The estimated remediation cost for small businesses is approximately $200,000, as reported in Kaspersky’s 2020 Cybersecurity Insights Report. This process includes covering the cost of researching the intrusion, reviving systems and data, carrying out additional safety protocols, and notifying customers and partners.

In addition to the cost of remediation, cybercrime can lead to lost revenue. When a business’s systems are compromised, or data is lost, operations can be severely hindered for days, weeks—even months. This can result in lost sales, missed deadlines, and reduced productivity. Limited resources make small businesses susceptible to greater risk, leaving them in a precarious position that could have adverse effects for years.

Finally, cybercrime can also result in legal and regulatory fees. If your business experiences a data breach, you must abide by various legal standards, including the GDPR, HIPAA, and CCPA. Neglecting to comply with these regulations can result in severe financial penalties or worse.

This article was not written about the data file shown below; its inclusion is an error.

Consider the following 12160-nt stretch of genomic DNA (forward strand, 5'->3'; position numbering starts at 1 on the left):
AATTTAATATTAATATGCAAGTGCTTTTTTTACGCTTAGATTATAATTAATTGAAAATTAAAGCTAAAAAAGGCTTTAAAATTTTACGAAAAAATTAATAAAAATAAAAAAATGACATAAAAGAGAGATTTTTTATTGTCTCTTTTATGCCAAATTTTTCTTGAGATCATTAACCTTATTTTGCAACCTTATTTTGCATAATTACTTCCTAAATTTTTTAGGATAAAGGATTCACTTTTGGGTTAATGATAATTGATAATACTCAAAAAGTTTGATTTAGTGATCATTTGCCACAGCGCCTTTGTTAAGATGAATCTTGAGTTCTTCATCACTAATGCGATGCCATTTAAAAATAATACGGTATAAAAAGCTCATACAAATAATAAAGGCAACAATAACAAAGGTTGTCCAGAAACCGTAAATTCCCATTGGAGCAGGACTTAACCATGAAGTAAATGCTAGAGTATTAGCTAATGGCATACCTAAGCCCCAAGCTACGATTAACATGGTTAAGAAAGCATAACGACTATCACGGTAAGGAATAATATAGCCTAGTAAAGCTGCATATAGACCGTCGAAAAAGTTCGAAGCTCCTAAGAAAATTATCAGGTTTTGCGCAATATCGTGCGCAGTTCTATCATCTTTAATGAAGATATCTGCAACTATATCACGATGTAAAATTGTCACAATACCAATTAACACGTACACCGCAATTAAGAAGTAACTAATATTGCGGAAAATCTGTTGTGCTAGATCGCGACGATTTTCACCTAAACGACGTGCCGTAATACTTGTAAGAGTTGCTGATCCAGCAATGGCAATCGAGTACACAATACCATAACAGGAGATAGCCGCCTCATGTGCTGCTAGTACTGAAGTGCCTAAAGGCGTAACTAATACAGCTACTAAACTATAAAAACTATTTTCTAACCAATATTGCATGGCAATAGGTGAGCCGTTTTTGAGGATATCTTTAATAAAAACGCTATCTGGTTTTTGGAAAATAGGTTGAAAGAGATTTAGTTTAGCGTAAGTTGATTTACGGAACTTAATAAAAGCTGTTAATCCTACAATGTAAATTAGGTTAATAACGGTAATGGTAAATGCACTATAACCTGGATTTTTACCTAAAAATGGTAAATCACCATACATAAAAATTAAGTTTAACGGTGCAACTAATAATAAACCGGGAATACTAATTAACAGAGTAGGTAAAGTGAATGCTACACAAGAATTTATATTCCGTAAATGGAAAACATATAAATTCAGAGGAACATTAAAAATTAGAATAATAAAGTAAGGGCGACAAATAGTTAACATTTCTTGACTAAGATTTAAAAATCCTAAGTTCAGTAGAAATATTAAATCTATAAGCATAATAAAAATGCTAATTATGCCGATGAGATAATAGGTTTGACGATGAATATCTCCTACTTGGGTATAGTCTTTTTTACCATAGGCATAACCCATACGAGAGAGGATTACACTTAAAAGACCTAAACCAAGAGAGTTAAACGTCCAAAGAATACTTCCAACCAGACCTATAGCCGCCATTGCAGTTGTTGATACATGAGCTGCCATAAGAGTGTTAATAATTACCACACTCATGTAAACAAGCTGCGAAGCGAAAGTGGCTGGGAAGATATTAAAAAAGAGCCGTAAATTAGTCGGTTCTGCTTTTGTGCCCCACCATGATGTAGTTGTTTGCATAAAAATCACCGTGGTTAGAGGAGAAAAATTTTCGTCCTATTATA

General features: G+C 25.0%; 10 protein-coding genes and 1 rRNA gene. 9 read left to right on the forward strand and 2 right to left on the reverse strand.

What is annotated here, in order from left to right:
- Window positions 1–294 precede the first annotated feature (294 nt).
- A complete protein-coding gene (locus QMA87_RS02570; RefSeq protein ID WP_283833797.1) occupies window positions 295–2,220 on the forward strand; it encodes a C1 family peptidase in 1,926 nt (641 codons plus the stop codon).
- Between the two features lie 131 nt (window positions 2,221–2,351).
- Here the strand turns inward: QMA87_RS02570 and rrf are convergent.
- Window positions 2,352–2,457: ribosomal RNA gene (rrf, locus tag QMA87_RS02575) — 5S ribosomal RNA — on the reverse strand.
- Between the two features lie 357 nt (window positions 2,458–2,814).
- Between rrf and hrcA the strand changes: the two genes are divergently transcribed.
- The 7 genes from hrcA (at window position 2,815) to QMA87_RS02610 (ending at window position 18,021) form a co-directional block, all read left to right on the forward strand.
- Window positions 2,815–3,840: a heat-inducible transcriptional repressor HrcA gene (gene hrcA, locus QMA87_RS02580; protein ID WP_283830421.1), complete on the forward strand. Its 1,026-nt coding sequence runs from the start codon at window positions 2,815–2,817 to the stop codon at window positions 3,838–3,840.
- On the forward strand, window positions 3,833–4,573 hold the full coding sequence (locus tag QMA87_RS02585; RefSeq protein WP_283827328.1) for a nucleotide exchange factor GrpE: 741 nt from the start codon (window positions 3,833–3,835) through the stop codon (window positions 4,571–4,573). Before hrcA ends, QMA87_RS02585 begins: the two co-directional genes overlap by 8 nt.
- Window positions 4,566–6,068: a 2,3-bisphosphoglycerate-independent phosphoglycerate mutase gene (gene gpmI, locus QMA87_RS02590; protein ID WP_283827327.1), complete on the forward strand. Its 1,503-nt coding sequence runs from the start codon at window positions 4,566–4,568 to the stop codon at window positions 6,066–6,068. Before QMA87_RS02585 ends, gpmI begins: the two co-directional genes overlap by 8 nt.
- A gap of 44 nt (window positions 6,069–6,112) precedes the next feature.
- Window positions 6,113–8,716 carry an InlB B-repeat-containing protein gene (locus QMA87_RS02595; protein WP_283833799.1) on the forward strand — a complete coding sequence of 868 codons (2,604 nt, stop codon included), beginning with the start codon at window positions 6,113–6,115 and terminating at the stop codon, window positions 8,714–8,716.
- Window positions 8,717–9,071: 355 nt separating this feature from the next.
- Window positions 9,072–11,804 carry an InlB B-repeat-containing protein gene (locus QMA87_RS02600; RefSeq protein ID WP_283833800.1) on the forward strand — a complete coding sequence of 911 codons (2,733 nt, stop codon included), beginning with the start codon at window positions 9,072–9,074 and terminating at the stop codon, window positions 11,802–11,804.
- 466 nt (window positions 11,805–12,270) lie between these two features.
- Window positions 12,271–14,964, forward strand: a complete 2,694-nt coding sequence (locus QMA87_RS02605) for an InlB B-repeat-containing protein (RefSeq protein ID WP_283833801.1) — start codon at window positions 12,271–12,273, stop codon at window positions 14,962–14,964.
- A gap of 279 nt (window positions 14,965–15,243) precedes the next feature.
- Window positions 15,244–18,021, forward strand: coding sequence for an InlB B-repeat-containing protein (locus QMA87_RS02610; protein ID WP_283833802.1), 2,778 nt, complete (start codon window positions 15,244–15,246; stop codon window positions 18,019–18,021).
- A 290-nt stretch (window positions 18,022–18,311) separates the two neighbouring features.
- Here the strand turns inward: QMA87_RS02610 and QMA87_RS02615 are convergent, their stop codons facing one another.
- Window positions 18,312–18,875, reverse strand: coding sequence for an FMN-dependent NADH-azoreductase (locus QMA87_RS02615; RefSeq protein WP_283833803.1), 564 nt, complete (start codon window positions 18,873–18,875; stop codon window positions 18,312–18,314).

The Cost of Cybersecurity

As cybercrime’s financial impact becomes increasingly hard to ignore, it comes as no shock that organizations are allocating significant resources toward implementing robust security protocols. Recent research from Markets and Markets projects that the global cybersecurity market could reach $248.26 billion by 2023—a notable jump from 2018’s figure of $153.16 billion. But when comparing and contrasting these costs with those associated with cybercrime, what is the actual expense?

Investing in comprehensive cybersecurity measures can be expensive, especially for smaller businesses. The consequences of failing to make a secure environment for your company can be financially devastating—the National Cyber Security Alliance has reported that cyberattacks on smaller businesses have caused losses ranging from $84,000 to an immense sum of $148,000 per instance. As companies become bigger and more intricate, these costs only continue growing. That being said, companies must prioritize investing in cybersecurity measures before they suffer an attack.